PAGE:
For decades the study of fish bones was considered one of the most esoteric branches of archaeology, but now it is helping to reveal the massive significance of the fishing trade in the Middle Ages.
New research co-ordinated by archaeologists at the University of York will spotlight the earliest development of Europe's sea fisheries and, given the continuous expansion of sea fishing since the Middle Ages, the ultimate origin of today's fishing crisis.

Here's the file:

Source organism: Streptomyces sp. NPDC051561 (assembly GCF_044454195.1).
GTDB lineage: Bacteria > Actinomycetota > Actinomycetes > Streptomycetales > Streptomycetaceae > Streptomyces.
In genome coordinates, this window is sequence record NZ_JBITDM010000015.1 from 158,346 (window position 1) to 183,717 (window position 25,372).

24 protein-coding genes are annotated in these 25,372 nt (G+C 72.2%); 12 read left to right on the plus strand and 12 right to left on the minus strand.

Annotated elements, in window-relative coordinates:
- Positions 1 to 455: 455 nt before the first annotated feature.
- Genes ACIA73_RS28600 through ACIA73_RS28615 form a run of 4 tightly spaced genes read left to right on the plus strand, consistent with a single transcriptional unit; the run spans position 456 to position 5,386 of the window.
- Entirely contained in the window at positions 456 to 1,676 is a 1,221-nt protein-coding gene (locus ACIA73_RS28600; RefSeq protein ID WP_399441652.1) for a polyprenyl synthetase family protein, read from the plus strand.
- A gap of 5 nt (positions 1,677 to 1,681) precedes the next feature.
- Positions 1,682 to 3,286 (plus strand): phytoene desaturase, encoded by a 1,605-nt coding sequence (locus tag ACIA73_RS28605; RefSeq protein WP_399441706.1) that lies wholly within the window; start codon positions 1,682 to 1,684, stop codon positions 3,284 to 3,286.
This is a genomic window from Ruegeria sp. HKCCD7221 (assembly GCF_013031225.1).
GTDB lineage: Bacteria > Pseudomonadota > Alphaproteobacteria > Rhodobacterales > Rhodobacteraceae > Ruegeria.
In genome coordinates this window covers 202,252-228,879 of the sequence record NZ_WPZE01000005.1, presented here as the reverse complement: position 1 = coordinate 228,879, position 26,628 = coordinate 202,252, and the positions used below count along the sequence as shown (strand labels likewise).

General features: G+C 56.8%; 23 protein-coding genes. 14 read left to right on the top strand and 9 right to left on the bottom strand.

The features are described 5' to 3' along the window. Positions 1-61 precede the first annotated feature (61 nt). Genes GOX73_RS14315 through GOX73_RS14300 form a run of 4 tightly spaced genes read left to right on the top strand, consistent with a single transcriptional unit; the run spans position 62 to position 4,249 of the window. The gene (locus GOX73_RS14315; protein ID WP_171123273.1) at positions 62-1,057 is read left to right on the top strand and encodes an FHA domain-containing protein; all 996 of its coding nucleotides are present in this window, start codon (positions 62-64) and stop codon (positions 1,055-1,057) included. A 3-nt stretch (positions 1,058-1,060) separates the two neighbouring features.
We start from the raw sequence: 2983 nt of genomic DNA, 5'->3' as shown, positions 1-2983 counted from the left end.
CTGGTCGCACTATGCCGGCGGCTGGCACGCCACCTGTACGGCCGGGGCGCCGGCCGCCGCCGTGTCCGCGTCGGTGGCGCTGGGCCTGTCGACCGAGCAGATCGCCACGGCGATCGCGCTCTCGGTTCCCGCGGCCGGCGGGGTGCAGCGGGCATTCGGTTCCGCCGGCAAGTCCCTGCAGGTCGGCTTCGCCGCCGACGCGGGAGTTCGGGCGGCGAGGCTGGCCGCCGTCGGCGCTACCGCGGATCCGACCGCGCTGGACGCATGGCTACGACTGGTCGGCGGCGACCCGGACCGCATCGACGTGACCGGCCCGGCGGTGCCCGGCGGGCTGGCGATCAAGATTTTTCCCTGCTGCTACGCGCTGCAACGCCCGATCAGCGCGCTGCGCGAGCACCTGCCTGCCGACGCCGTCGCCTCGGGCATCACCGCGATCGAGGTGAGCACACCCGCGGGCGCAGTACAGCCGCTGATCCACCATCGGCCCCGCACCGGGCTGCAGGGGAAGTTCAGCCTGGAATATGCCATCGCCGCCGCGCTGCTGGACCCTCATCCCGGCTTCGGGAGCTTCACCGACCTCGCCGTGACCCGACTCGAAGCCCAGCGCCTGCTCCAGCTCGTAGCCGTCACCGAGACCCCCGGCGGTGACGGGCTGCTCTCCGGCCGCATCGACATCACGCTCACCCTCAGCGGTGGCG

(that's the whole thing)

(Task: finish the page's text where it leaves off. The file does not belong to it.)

The three-year project, financed by the Leverhulme Trust and also supported by HMAP, the historical branch of the Census of Marine Life, will involve researchers across Northern Europe.
It builds on earlier research by the project team which discovered that extensive sea fishing began in Europe 1,000 years ago. A major shift from freshwater to sea fishing was due to a combination of climate, population growth and religion.
UPDATE: More here.